Last week, the Government Relations Committee of the Delaware Chapter of the MS Society visited Legislative Hall in Dover to advocate for SB 137, which is a bill that would prohibit health insurance providers from charging higher cost sharing for specialty tiers of prescription drugs, for one year.


Last week, the Government Relations Committee of the Delaware Chapter of the MS Society visited Legislative Hall in Dover to advocate for SB 137, which is a bill that would prohibit health insurance providers from charging higher cost sharing for specialty tiers of prescription drugs, for one year.

What is at stake is the potential spread of specialty tiers for high-cost drugs that treat conditions such as rheumatoid arthritis, multiple sclerosis, HIV/AIDS, and hemophilia.  Specialty tiers are the fourth, and sometimes fifth, tier added to a traditional three-tiered drug formulary structure.

While an individual commonly pays a fixed amount for medications on the first three tiers of an insurance formulary, the specialty tier typically forces a co-pay for an individual that is a percentage (20 to 35 percent or more) of the drug cost.

“As advocates for more than 1,550 Delawareans living with multiple sclerosis, we are deeply concerned about the cost of medicine for the people that we serve,” said Kate Cowperthwait, president of the Delaware Chapter. 

“With no generic alternatives available, biologic medications, including MS disease modifying therapies, are increasingly among the medications relegated to the fourth tier.  We believe enacting a one-year moratorium on specialty tiers would allow time for this issue to be researched in Delaware.”

Currently, four of the 12 most common drugs found on a specialty tier are the MS disease modifying therapies: Avonex, Betaseron, Copaxone and Rebif, and thus subject to a 25 to 33 percent co-insurance (Costlier).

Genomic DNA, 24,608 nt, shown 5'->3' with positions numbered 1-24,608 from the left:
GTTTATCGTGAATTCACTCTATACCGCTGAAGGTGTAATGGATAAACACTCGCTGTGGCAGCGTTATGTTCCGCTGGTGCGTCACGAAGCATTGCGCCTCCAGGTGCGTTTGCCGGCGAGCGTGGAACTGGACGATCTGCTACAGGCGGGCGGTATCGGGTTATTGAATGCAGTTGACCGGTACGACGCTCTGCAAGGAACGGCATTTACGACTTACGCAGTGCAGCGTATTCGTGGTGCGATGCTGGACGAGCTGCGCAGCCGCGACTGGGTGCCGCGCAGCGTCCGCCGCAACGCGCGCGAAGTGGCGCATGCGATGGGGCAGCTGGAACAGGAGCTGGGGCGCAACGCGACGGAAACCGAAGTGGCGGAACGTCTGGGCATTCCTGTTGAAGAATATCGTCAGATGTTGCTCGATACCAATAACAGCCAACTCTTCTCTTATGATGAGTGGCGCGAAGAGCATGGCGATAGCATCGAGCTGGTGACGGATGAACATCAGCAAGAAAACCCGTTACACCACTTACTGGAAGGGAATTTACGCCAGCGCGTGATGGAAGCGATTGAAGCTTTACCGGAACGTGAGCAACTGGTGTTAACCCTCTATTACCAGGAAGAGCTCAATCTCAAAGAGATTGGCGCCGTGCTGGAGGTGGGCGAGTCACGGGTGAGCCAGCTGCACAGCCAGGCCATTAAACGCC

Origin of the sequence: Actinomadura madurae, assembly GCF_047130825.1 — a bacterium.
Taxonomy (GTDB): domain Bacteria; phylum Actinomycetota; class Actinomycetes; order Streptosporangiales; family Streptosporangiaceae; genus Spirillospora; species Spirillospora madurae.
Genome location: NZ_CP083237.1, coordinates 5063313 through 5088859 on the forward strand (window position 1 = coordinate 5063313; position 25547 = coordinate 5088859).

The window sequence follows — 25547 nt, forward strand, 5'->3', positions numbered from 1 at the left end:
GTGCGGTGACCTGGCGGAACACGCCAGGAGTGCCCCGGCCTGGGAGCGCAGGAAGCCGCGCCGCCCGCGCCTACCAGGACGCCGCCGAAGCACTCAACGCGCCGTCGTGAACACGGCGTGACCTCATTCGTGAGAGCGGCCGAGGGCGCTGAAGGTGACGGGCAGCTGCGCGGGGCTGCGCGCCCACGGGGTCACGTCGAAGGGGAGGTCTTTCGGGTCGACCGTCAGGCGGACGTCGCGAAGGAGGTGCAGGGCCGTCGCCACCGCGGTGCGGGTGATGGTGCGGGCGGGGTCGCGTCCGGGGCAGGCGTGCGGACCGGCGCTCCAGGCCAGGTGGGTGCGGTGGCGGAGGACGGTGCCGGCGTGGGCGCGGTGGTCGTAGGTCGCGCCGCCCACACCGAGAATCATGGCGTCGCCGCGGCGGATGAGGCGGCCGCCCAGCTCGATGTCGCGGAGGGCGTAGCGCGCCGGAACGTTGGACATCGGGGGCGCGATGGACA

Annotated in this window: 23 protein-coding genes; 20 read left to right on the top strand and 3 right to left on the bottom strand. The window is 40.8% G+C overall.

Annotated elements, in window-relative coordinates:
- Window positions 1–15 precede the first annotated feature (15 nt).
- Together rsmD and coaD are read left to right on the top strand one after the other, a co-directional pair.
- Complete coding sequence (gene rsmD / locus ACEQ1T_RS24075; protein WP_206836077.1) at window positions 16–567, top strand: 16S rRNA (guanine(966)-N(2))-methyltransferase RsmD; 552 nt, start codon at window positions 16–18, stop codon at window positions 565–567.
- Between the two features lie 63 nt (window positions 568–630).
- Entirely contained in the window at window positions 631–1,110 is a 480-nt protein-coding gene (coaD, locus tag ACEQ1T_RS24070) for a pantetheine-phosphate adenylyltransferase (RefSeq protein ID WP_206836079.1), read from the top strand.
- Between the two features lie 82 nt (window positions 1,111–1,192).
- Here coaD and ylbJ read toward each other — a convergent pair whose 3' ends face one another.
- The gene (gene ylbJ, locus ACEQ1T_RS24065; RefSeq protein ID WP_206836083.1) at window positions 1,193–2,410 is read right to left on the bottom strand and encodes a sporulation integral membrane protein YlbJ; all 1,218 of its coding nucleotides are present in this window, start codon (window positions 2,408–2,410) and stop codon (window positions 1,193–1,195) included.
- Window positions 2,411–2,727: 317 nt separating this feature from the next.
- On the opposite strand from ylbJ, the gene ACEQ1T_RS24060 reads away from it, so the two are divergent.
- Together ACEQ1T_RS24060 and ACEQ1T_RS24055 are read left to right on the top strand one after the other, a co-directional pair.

The equivalent monthly out-of-pocket cost would range from $826 to $1,238,” said Maria McCabe and Diana Cane, co-chairs of the Delaware Chapter GRC in a letter to Senator Henry & Representative Barbieri, co-sponsors of the bill.  “This cost-sharing structure places a significant and onerous financial burden on the insured individual, and has been shown to discourage adherence (not taking medication as prescribed).

“In fact, a recent Prime Therapeutics study reported a six fold higher decline to fill rate when out-of-pocket expenses for MS medications exceeded $200 in comparison to when out-of-pocket expenses were equal to or less than $100,” they continued.  “With a decrease in medication adherence, comes the very real risk of increases in the numbers of and severity of MS flare ups. 

"More flare ups means more visits to the emergency room, more hospital time, more medical costs, and more burden on the entire health care system.  The one year moratorium proposed in this bill will help us to better evaluate the effect that such increases would have on those living with MS.” 

This bill was introduced on June 16, 2011 and advanced from the Insurance Committee on June 23, 2011, and now awaits consideration of the Delaware General Assembly.

About multiple sclerosis
Multiple sclerosis is an unpredictable, often-disabling disease of the central nervous system that interrupts the flow of information within the brain and between the brain and the body. Symptoms range from numbness and tingling to blindness and paralysis.

The progress, severity, and specific symptoms of MS in any one person cannot yet be predicted, but advances in research and treatment are moving us closer to a world free of MS.

Most people with MS are diagnosed between the ages of 20 and 50 with at least two to three times more women than men being diagnosed with the disease. MS affects more than 1,500 Delawareans, more than 400,000 people in the U.S., and more than 2.1 million worldwide.

About the National Multiple Sclerosis Society
MS stops people from moving; the National MS Society exists to make sure it doesn’t. We help each person address the challenges of living with MS. In 2007 alone, through our home office and 50-state network of chapters, we devoted more than $136 million to programs that enhanced more than one million lives. To move us closer to a world free of MS, the Society also invested more than $50 million to support 440 research projects around the world. We are people who want to do something about MS—NOW.

Join the movement at www.nationalMSsociety.org.